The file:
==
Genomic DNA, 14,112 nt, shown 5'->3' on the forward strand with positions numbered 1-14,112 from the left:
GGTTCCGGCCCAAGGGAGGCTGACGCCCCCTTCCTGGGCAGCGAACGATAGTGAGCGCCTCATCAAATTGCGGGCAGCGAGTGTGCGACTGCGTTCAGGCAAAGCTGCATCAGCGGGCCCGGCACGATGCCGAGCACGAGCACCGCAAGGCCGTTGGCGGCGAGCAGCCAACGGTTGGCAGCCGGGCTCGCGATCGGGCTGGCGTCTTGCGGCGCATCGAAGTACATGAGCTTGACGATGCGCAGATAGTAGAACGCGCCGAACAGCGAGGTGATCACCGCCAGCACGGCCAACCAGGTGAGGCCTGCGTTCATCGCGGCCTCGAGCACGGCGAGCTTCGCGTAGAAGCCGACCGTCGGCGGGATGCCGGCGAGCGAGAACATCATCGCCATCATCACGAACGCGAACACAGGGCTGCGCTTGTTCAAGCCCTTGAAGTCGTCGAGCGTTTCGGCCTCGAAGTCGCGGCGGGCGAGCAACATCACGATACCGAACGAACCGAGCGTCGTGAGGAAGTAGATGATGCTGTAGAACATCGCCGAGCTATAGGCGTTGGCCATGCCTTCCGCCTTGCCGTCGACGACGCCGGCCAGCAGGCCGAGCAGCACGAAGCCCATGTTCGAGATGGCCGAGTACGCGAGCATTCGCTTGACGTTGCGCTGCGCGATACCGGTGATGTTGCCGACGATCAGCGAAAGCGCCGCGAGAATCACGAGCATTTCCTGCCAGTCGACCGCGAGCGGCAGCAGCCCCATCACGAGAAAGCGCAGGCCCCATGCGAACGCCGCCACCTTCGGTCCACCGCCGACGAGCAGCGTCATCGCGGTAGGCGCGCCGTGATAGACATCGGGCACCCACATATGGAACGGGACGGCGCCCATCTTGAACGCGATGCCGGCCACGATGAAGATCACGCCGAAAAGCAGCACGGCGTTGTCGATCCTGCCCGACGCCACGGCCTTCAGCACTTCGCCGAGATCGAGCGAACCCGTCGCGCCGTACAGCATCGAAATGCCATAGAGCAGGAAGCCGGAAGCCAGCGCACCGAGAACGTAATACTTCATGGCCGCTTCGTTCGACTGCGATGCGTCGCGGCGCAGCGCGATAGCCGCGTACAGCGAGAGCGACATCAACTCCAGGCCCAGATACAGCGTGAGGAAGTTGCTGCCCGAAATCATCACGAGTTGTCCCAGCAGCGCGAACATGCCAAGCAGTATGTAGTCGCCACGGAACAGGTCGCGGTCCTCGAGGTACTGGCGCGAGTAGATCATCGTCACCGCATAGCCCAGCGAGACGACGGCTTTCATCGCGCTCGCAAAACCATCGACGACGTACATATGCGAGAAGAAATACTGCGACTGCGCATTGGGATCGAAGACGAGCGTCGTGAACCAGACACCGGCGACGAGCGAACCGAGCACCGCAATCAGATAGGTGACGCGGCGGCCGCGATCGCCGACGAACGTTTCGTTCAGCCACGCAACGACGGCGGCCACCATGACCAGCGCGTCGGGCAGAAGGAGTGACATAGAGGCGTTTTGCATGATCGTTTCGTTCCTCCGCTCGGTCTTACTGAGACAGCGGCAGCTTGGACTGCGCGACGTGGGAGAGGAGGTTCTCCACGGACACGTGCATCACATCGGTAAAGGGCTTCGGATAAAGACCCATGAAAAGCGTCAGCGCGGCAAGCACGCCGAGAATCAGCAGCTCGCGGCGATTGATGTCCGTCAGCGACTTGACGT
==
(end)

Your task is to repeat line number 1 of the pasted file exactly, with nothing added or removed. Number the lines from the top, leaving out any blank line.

Genomic DNA, 14,112 nt, shown 5'->3' on the forward strand with positions numbered 1-14,112 from the left: